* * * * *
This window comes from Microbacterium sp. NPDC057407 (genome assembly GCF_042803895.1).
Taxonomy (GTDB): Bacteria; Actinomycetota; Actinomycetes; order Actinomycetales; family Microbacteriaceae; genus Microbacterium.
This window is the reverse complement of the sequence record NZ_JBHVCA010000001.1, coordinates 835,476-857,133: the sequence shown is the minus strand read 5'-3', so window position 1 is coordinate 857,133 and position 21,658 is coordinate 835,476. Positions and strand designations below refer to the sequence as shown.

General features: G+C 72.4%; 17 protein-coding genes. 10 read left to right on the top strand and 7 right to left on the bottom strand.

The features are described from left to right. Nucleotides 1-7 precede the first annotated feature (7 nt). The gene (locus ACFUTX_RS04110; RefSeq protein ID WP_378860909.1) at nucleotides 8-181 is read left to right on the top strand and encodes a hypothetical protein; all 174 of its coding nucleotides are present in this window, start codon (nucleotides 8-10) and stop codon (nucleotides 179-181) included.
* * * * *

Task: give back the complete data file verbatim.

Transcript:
This window comes from Microbacterium sp. NPDC057407 (genome assembly GCF_042803895.1).
Taxonomy (GTDB): Bacteria; Actinomycetota; Actinomycetes; order Actinomycetales; family Microbacteriaceae; genus Microbacterium.
This window is the reverse complement of the sequence record NZ_JBHVCA010000001.1, coordinates 835,476-857,133: the sequence shown is the minus strand read 5'-3', so window position 1 is coordinate 857,133 and position 21,658 is coordinate 835,476. Positions and strand designations below refer to the sequence as shown.

General features: G+C 72.4%; 17 protein-coding genes. 10 read left to right on the top strand and 7 right to left on the bottom strand.

The features are described from left to right. Nucleotides 1-7 precede the first annotated feature (7 nt). The gene (locus ACFUTX_RS04110; RefSeq protein ID WP_378860909.1) at nucleotides 8-181 is read left to right on the top strand and encodes a hypothetical protein; all 174 of its coding nucleotides are present in this window, start codon (nucleotides 8-10) and stop codon (nucleotides 179-181) included.